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Injury. 2012 Jun;43(6):838-42. doi: 10.1016/j.injury.2011.10.002. Epub 2011 Oct 27.

Tightrope fixation of ankle syndesmosis injuries: clinical outcome, complications and technique modification.

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1
Department of Orthopaedics, Our Lady of Lourdes Hospital, Drogheda, Ireland. drgoharabbas@hotmail.com

Abstract

BACKGROUND:

Ankle syndesmotic injuries are complex and require anatomic reduction and fixation. Tightrope fixation is a relatively new technique and we present the largest series of syndesmosis fixation using Arthrex Tightrope™ (Naples, FL, USA).

MATERIALS AND METHODS:

Forty-nine patients with ankle diastasis, treated with Arthrex tightrope™, were reviewed retrospectively, using American Orthopaedic Foot and Ankle Society (AOFAS) and Foot and Ankle Disability Index (FADI) scores and radiographic parameters for syndesmosis integrity. The operative technique was slightly modified by the senior author in 31 cases to avoid soft-tissue complications requiring removal of the implant. The aim of this study was to assess the rate of hardware removal after tightrope fixation and the effect of the author's modification to avoid soft-tissue complications.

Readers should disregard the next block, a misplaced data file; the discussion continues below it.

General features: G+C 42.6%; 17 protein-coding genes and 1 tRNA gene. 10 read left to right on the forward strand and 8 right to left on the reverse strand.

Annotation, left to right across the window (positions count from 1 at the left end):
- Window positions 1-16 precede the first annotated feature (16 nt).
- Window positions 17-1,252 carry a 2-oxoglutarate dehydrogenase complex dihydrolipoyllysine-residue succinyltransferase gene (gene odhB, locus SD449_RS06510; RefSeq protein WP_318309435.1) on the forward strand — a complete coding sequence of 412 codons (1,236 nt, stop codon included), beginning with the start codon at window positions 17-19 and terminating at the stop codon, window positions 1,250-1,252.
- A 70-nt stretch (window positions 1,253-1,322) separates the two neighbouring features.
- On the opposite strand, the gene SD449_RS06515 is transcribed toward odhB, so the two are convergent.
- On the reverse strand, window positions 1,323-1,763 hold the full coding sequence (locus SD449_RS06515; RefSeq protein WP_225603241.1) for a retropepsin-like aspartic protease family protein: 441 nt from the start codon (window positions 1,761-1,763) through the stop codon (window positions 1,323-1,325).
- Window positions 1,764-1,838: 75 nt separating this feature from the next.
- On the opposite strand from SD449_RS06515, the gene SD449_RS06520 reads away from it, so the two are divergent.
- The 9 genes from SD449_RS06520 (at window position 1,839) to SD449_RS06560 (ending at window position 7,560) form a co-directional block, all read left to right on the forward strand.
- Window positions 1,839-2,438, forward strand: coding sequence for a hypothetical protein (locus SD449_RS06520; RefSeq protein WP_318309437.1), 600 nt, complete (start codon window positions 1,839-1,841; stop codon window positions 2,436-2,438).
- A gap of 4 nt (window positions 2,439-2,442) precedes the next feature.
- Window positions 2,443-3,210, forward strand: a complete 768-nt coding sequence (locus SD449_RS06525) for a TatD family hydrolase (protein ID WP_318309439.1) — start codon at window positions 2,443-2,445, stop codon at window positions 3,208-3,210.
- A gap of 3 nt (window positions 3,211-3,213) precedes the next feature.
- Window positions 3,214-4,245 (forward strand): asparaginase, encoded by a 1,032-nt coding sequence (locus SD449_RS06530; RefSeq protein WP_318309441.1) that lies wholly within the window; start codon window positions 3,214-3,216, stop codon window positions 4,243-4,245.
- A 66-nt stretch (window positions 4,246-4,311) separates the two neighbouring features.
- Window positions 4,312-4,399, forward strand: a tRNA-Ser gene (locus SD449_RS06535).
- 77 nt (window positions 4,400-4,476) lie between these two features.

RESULTS:

The mean age of patients was 37.7 years. Eighteen were performed with standard technique whilst 31 with the modified technique. The mean radiological follow-up was 6 months. Final data were collected using a confidential questionnaire and FADI score at an average of 24 (12-38) months postoperatively. The average time to full weight bearing was 7.7 weeks and to return to normal activities was 11.2 weeks. Postoperative radiographic measurements demonstrated satisfactory reduction of syndesmosis. The Mean AOFAS score was 85.57 (95% confidence interval (CI) 77.96-93.18) and the mean FADI score was 81.20 (95% CI 73.86-88.53). There were three cases of hardware removal in the standard technique group as compared to none in the group with the modified technique.

CONCLUSION:

Arthrex Tightrope™ provides an effective method of syndesmosis stabilisation, which obviates the need for routine removal of implant and facilitates dynamic stabilisation. The results of this study are satisfactory and comparable to previously reported studies. We emphasise that surgeons must be aware of the potential risk of soft-tissue complications and recommend our modified technique. Further long-term prospective studies should be carried out to resolve this issue.

PMID:
22036451
DOI:
10.1016/j.injury.2011.10.002
[Indexed for MEDLINE]
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